The rookie of the year versus one of the best pitching prospects you’ll find occupying anybody’s mound this time of year.
Runner on third. One out. First inning of a Washington Nationals-St. Louis Cardinals Grapefruit League tussle in the first week of March. Nothing much on the line other than the fun of a good old-fashioned mano a mano.
“It’s probably fun for you all to watch it,” Miller would say later. “But it’s even more fun to actually face each other.”
And the winner was ... Shelby Miller.
By strikeout. On the 11th pitch of a furious at-bat, by a 20-year-old guy who wouldn’t know how to mail in an at-bat if you gave him an envelope and a stamp.
“You know he wants to hit it,” Miller said of Harper, after an impressive three-inning stint Friday. “He’s up there swinging it, obviously.”
Oh yeah. Obviously. So the two of them dug in and went at it, at half past 1 on a Friday afternoon. Can’t beat that for spring training chills and thrills.
Miller fell behind, 2-and-0, then got back to 2-and-2. Harper would then foul off the next four pitches, lay off a 94 mph heater that was slightly high, and foul back yet one more fastball, for the sixth foul ball of the at-bat.
“I was wondering,” the 22-year-old right-hander said, “if he was ever going to put it in play or if he’d finally swing and miss.”
Miller took a deep breath, reared back and fired his fastest pitch of the day -- a 95 mph four-seamer that got Harper’s blood flowing and eyes bulging. It wound up sailing out of the strike zone, but Harper chased it for strike three.
“I was definitely going at him with everything I had,” Miller said, “whether it was a slide step or [a fastball] up out of the zone. I was trying to fool him with what was coming. I was doing everything to try and get him out. He’s a great hitter. He has a lot of talent. It seemed like he was on every fastball, just fouling them straight back. But I finally got him with the high heater.”
Miller is locked in a fascinating competition this spring with Joe Kelly for the fifth spot in the Cardinals’ rotation that opened up when it became clear that Chris Carpenter wasn’t going to be able to pitch. So Cardinals manager Mike Matheny admitted he couldn’t help but bear down extra hard himself on that cool little duel with Harper.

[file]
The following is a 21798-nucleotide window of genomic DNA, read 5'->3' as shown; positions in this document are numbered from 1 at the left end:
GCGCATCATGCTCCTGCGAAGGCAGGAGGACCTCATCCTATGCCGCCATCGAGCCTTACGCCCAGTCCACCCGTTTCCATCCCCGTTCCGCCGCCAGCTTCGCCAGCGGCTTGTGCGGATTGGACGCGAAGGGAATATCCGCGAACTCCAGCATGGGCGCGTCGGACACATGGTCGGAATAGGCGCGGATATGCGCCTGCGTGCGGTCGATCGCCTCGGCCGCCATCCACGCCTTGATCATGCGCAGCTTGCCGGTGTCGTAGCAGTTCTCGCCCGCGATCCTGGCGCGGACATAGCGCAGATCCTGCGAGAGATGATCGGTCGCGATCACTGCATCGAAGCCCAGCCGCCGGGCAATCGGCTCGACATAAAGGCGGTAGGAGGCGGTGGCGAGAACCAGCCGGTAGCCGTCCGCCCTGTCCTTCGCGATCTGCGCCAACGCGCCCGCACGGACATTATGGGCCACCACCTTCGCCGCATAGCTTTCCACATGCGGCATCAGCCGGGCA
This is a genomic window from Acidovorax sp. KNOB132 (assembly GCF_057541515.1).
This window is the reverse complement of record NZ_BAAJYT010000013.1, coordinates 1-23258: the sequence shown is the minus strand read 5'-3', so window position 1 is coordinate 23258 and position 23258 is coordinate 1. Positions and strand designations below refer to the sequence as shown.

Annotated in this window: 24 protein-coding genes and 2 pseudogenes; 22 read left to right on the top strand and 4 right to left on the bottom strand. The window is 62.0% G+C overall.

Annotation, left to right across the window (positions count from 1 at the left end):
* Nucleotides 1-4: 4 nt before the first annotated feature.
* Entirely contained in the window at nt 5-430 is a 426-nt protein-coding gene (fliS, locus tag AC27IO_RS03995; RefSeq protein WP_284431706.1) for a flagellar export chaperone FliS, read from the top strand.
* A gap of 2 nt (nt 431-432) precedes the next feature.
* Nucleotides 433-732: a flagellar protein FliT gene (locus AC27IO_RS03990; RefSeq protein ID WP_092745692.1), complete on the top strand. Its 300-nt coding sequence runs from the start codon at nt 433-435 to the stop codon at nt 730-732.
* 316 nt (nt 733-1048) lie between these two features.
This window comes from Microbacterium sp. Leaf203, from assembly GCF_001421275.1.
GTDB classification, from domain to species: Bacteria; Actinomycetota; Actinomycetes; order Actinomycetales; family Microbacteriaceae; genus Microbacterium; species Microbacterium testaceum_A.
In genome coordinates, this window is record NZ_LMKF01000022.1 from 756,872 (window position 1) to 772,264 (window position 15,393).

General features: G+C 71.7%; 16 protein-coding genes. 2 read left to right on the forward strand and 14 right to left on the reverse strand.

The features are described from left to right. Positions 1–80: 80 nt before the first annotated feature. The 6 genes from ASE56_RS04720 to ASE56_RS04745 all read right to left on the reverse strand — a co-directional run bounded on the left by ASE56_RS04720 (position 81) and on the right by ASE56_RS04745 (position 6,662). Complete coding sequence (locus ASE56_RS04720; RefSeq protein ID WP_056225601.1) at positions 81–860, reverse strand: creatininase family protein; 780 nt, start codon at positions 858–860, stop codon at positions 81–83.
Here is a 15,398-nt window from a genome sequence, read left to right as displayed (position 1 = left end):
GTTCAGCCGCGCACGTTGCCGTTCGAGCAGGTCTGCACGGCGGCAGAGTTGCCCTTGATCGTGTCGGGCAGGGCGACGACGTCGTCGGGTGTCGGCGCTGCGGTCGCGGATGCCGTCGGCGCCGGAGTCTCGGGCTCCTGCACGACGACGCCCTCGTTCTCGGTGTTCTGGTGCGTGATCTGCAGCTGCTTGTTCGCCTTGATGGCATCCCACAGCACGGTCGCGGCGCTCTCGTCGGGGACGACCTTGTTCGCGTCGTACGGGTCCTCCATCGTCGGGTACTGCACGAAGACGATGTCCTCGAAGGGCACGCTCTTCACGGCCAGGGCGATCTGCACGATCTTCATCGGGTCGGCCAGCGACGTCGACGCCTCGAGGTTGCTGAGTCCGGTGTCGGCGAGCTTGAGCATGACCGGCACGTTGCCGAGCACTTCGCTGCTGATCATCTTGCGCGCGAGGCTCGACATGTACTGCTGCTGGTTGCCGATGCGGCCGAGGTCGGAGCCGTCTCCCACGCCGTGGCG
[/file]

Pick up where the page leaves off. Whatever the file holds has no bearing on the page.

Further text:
Told afterward that Miller had talked about how much fun he’d had facing The Phenom, Matheny smiled: “I thought it was fun, too. Two guys that are highly touted. Bryce is obviously a very impressive talent. It’s a great opportunity to bring the best out of somebody. It wouldn’t be out of the question to see a young pitcher not perform in a situation like that. But he did a nice job.”
The Cardinals didn’t bring many regulars on the two-hour bus ride to Viera. But Matheny confessed before the game that he was glad he’d brought Shelby Miller along. He was excited, he said, to see how his top pitching prospect -- and Keith Law’s 21st-best prospect in the game -- would fare against the Nationals’ Opening Day lineup.
“I wanted to see Shelby against a tough lineup, to see how he handled himself,” the manager said. “And I thought today was as good as he’s thrown [all spring].”
Turned out Miller was just as hepped up about it.
“A year ago, I was pretty much intimidated by a team like that,” he said. “I was younger, and I had no big league experience. And those guys are obviously very talented. They’ve obviously got a lot of power, and they’re really good at the plate. So [today], my main goal was just to go out there and control the game.”
He left an impression by spinning two shutout innings, and by using that whiff of Harper to wriggle out of trouble in the first inning. But then, in the third, Miller was one out away from putting a third zero on the board until he served up a two-run, two-out triple -- to a fellow named Bryce Harper.
“That’s the first time I’ve ever faced Harper,” Miller said later. “So I got him, and he got me. So I guess it worked out for everybody.”
Right. And that includes the people lucky enough to get to watch a special spring training battle between two guys who could be duking it out in much bigger situations for a long, long time.